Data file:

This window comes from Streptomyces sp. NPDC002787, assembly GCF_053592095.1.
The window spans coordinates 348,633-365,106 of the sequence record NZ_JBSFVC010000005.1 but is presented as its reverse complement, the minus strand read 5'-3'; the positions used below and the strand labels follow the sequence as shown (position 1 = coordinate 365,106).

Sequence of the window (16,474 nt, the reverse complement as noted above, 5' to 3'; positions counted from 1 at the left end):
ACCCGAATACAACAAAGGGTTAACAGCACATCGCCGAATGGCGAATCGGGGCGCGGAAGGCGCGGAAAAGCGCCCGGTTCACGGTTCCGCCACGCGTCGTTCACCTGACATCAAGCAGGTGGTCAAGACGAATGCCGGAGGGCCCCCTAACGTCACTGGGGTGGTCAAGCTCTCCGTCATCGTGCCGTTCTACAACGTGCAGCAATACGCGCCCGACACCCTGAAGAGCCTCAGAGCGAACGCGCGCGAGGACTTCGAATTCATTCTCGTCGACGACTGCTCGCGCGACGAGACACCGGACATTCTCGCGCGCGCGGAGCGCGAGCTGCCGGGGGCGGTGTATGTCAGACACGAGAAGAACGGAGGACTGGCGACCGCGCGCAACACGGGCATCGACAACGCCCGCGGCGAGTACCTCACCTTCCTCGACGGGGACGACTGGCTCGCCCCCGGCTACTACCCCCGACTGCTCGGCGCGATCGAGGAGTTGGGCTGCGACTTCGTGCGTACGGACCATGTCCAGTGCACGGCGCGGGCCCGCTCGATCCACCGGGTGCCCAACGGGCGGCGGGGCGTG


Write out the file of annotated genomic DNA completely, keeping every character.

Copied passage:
This window comes from Streptomyces sp. NPDC002787, assembly GCF_053592095.1.
The window spans coordinates 348,633-365,106 of the sequence record NZ_JBSFVC010000005.1 but is presented as its reverse complement, the minus strand read 5'-3'; the positions used below and the strand labels follow the sequence as shown (position 1 = coordinate 365,106).

Sequence of the window (16,474 nt, the reverse complement as noted above, 5' to 3'; positions counted from 1 at the left end):
ACCCGAATACAACAAAGGGTTAACAGCACATCGCCGAATGGCGAATCGGGGCGCGGAAGGCGCGGAAAAGCGCCCGGTTCACGGTTCCGCCACGCGTCGTTCACCTGACATCAAGCAGGTGGTCAAGACGAATGCCGGAGGGCCCCCTAACGTCACTGGGGTGGTCAAGCTCTCCGTCATCGTGCCGTTCTACAACGTGCAGCAATACGCGCCCGACACCCTGAAGAGCCTCAGAGCGAACGCGCGCGAGGACTTCGAATTCATTCTCGTCGACGACTGCTCGCGCGACGAGACACCGGACATTCTCGCGCGCGCGGAGCGCGAGCTGCCGGGGGCGGTGTATGTCAGACACGAGAAGAACGGAGGACTGGCGACCGCGCGCAACACGGGCATCGACAACGCCCGCGGCGAGTACCTCACCTTCCTCGACGGGGACGACTGGCTCGCCCCCGGCTACTACCCCCGACTGCTCGGCGCGATCGAGGAGTTGGGCTGCGACTTCGTGCGTACGGACCATGTCCAGTGCACGGCGCGGGCCCGCTCGATCCACCGGGTGCCCAACGGGCGGCGGGGCGTG